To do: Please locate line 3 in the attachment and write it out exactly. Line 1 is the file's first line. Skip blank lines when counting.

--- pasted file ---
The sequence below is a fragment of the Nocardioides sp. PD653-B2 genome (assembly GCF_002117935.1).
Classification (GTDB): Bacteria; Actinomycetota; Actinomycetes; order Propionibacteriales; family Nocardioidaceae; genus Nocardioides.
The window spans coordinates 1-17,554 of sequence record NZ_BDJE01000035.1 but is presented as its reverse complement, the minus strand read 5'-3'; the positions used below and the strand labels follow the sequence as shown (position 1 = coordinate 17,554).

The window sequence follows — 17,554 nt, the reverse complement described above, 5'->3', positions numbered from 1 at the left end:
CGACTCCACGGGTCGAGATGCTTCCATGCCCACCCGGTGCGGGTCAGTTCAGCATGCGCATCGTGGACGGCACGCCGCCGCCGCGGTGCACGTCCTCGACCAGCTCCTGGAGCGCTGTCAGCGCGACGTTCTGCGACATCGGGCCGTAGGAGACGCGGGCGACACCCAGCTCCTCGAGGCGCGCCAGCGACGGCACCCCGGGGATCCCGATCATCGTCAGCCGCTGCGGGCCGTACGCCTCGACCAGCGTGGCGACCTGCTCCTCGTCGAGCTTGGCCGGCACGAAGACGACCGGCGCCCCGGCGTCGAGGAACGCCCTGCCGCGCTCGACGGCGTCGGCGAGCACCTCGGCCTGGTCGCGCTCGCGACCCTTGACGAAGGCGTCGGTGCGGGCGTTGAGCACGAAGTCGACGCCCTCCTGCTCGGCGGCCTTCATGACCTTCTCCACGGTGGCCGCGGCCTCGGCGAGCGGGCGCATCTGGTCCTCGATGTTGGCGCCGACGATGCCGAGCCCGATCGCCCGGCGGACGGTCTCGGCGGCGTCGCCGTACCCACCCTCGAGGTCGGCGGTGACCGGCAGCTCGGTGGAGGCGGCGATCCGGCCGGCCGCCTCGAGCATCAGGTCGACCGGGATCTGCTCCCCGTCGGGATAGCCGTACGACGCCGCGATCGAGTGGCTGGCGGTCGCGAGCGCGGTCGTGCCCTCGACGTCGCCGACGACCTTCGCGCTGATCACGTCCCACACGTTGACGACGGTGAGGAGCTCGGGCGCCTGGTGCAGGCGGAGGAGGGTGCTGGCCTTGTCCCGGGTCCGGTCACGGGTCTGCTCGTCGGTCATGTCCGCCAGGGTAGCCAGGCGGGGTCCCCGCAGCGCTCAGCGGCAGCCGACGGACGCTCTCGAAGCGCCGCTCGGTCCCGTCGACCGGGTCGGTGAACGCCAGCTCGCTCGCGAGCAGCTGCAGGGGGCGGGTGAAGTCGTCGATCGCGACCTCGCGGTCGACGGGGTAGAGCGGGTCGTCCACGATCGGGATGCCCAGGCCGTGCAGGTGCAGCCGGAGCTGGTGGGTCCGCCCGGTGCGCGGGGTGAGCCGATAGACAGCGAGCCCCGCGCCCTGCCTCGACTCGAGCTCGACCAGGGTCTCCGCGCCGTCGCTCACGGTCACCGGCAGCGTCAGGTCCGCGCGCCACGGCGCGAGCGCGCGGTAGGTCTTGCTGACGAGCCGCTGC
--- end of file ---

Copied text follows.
The window spans coordinates 1-17,554 of sequence record NZ_BDJE01000035.1 but is presented as its reverse complement, the minus strand read 5'-3'; the positions used below and the strand labels follow the sequence as shown (position 1 = coordinate 17,554).